During the big war, we’re talking about the Civil War, Union soldiers discovered something the boys in gray already knew; southern tobacco was very good. When the Yankees returned to their northern homes, they yearned to draw-in the aroma of freshly roasted tobacco. They craved the top grade Bright Leaf tobacco, so much that they ordered the products to be shipped to them. Put that in your peace pipe and smoke it!
When tobacco was king, so was Durham. The crown jewel was The American Tobacco Company. The company was one of the original 12 members of the Dow Jones Industrial Average in 1896. The American Tobacco Company dominated the industry by acquiring the Lucky Strike Company and over 200 other rival firms.
Throughout our history, Capitol Broadcasting Company has been intertwined with tobacco one way or the other. As a media company based at the geographic stem of the tobacco leaf, it was inevitable. CBC had the successful Tobacco News Network led by legendary farm reporter Ray Wilkinson.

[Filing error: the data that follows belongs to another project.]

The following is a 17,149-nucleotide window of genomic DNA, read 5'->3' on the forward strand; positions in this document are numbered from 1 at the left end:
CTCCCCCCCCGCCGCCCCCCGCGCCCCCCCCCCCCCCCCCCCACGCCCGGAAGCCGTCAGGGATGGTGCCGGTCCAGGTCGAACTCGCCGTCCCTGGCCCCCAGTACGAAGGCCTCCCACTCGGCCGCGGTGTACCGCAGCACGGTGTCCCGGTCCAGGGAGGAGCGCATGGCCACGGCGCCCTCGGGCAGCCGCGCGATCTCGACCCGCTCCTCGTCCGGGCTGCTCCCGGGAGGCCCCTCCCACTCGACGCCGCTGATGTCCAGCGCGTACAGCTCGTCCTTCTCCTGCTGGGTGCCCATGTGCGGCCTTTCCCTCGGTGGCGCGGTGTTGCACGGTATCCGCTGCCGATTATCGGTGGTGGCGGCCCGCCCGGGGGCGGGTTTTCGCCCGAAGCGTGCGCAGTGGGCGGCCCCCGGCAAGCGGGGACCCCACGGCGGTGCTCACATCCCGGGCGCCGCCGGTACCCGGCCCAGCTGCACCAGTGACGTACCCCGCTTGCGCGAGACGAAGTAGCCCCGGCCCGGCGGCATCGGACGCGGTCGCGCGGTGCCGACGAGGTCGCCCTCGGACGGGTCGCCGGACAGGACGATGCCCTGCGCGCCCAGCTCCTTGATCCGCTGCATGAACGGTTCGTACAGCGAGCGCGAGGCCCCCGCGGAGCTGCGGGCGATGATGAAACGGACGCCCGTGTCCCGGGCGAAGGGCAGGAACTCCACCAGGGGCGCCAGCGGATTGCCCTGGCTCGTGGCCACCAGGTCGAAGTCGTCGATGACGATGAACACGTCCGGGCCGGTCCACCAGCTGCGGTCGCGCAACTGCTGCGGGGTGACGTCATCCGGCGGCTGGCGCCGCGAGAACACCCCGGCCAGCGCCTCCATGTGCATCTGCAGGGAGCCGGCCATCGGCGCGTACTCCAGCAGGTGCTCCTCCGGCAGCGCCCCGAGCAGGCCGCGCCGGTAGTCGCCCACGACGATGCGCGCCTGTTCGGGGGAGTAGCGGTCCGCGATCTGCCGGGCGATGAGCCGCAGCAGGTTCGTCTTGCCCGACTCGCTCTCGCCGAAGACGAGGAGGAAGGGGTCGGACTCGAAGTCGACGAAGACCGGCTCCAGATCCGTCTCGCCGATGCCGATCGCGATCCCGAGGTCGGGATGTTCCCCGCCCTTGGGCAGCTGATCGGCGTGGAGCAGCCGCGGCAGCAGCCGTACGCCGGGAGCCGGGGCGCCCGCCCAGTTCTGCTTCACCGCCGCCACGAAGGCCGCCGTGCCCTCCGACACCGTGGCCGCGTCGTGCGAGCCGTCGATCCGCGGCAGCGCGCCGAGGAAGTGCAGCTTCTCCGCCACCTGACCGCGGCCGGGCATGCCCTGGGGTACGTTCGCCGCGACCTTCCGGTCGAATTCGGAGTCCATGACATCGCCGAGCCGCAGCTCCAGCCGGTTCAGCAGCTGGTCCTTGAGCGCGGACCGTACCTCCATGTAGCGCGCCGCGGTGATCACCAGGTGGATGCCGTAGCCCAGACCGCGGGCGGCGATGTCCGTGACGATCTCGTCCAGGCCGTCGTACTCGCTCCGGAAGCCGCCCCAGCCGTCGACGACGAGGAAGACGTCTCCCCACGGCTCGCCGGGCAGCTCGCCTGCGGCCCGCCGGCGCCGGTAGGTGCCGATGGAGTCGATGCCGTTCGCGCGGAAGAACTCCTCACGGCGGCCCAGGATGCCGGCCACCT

And what a coincidence on December 15, 1956, WRAL’s first day of broadcasting, the popular NBC show, “Lucky Strike presents Your Hit Parade” aired on Channel 5.
Today our involvement is not with the tobacco industry, but with the discarded buildings that processed the leaf. In 1987, the tobacco industry in Durham simply dried up and so did the jobs that stoked the economic engine in the area. The doors to the enormous American Tobacco buildings that dominated the city’s landscape for over a century closed almost overnight. The complex fell into disrepair, but in 1995, it was time for CBC to reinvigorate and light up the Lucky Strike and American Tobacco Company area of Durham. Instead of a place to flee, it would become a place to be. It would be a place where seeds of innovation could be cultivated, planted, matured and then placed on the market.
The best way to find out how the American Tobacco Campus went from zero to hero, click on the following link and watch, “Because No One Else Would.”
Thanks to Corp’s Pam Allen for this capcom story & these photos. Pam Parris Allen is a former WRAL newscast producer/director who now works as a researcher and producer on the CBC History Project.